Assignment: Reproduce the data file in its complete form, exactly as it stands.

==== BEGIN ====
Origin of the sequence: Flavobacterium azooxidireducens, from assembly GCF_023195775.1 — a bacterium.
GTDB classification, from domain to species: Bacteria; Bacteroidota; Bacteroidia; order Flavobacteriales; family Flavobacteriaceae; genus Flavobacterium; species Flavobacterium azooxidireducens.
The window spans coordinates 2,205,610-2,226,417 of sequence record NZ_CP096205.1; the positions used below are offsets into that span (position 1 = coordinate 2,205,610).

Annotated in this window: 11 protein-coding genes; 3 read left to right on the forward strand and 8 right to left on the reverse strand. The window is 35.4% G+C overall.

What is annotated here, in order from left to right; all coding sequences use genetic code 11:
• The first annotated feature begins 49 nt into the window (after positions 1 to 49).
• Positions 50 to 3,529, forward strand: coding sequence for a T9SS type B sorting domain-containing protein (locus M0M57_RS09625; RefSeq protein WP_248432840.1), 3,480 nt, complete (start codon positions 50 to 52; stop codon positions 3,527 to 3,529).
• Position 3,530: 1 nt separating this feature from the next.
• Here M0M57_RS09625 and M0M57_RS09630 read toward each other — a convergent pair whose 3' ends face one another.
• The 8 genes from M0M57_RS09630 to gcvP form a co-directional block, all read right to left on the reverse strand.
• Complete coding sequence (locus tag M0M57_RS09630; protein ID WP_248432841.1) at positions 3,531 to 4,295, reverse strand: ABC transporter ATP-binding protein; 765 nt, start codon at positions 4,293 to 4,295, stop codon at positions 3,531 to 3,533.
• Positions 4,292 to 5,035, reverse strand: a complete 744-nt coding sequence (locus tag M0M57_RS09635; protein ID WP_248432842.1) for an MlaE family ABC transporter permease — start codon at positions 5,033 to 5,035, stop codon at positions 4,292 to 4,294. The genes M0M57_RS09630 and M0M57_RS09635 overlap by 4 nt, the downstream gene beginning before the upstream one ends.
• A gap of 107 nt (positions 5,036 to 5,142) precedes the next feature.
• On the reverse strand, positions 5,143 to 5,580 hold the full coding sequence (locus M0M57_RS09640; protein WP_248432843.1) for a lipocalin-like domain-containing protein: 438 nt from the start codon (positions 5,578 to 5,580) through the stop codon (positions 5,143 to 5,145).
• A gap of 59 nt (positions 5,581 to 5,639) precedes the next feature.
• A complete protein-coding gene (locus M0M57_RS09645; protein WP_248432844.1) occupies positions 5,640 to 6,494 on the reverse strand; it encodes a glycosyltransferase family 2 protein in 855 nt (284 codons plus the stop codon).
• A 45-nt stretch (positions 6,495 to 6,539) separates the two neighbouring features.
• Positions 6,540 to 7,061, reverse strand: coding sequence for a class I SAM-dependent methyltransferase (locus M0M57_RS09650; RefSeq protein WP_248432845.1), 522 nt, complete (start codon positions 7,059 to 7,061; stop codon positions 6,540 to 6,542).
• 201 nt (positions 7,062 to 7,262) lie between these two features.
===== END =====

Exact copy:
Origin of the sequence: Flavobacterium azooxidireducens, from assembly GCF_023195775.1 — a bacterium.
GTDB classification, from domain to species: Bacteria; Bacteroidota; Bacteroidia; order Flavobacteriales; family Flavobacteriaceae; genus Flavobacterium; species Flavobacterium azooxidireducens.
The window spans coordinates 2,205,610-2,226,417 of sequence record NZ_CP096205.1; the positions used below are offsets into that span (position 1 = coordinate 2,205,610).

Annotated in this window: 11 protein-coding genes; 3 read left to right on the forward strand and 8 right to left on the reverse strand. The window is 35.4% G+C overall.

What is annotated here, in order from left to right; all coding sequences use genetic code 11:
• The first annotated feature begins 49 nt into the window (after positions 1 to 49).
• Positions 50 to 3,529, forward strand: coding sequence for a T9SS type B sorting domain-containing protein (locus M0M57_RS09625; RefSeq protein WP_248432840.1), 3,480 nt, complete (start codon positions 50 to 52; stop codon positions 3,527 to 3,529).
• Position 3,530: 1 nt separating this feature from the next.
• Here M0M57_RS09625 and M0M57_RS09630 read toward each other — a convergent pair whose 3' ends face one another.
• The 8 genes from M0M57_RS09630 to gcvP form a co-directional block, all read right to left on the reverse strand.
• Complete coding sequence (locus tag M0M57_RS09630; protein ID WP_248432841.1) at positions 3,531 to 4,295, reverse strand: ABC transporter ATP-binding protein; 765 nt, start codon at positions 4,293 to 4,295, stop codon at positions 3,531 to 3,533.
• Positions 4,292 to 5,035, reverse strand: a complete 744-nt coding sequence (locus tag M0M57_RS09635; protein ID WP_248432842.1) for an MlaE family ABC transporter permease — start codon at positions 5,033 to 5,035, stop codon at positions 4,292 to 4,294. The genes M0M57_RS09630 and M0M57_RS09635 overlap by 4 nt, the downstream gene beginning before the upstream one ends.
• A gap of 107 nt (positions 5,036 to 5,142) precedes the next feature.
• On the reverse strand, positions 5,143 to 5,580 hold the full coding sequence (locus M0M57_RS09640; protein WP_248432843.1) for a lipocalin-like domain-containing protein: 438 nt from the start codon (positions 5,578 to 5,580) through the stop codon (positions 5,143 to 5,145).
• A gap of 59 nt (positions 5,581 to 5,639) precedes the next feature.
• A complete protein-coding gene (locus M0M57_RS09645; protein WP_248432844.1) occupies positions 5,640 to 6,494 on the reverse strand; it encodes a glycosyltransferase family 2 protein in 855 nt (284 codons plus the stop codon).
• A 45-nt stretch (positions 6,495 to 6,539) separates the two neighbouring features.
• Positions 6,540 to 7,061, reverse strand: coding sequence for a class I SAM-dependent methyltransferase (locus M0M57_RS09650; RefSeq protein WP_248432845.1), 522 nt, complete (start codon positions 7,059 to 7,061; stop codon positions 6,540 to 6,542).
• 201 nt (positions 7,062 to 7,262) lie between these two features.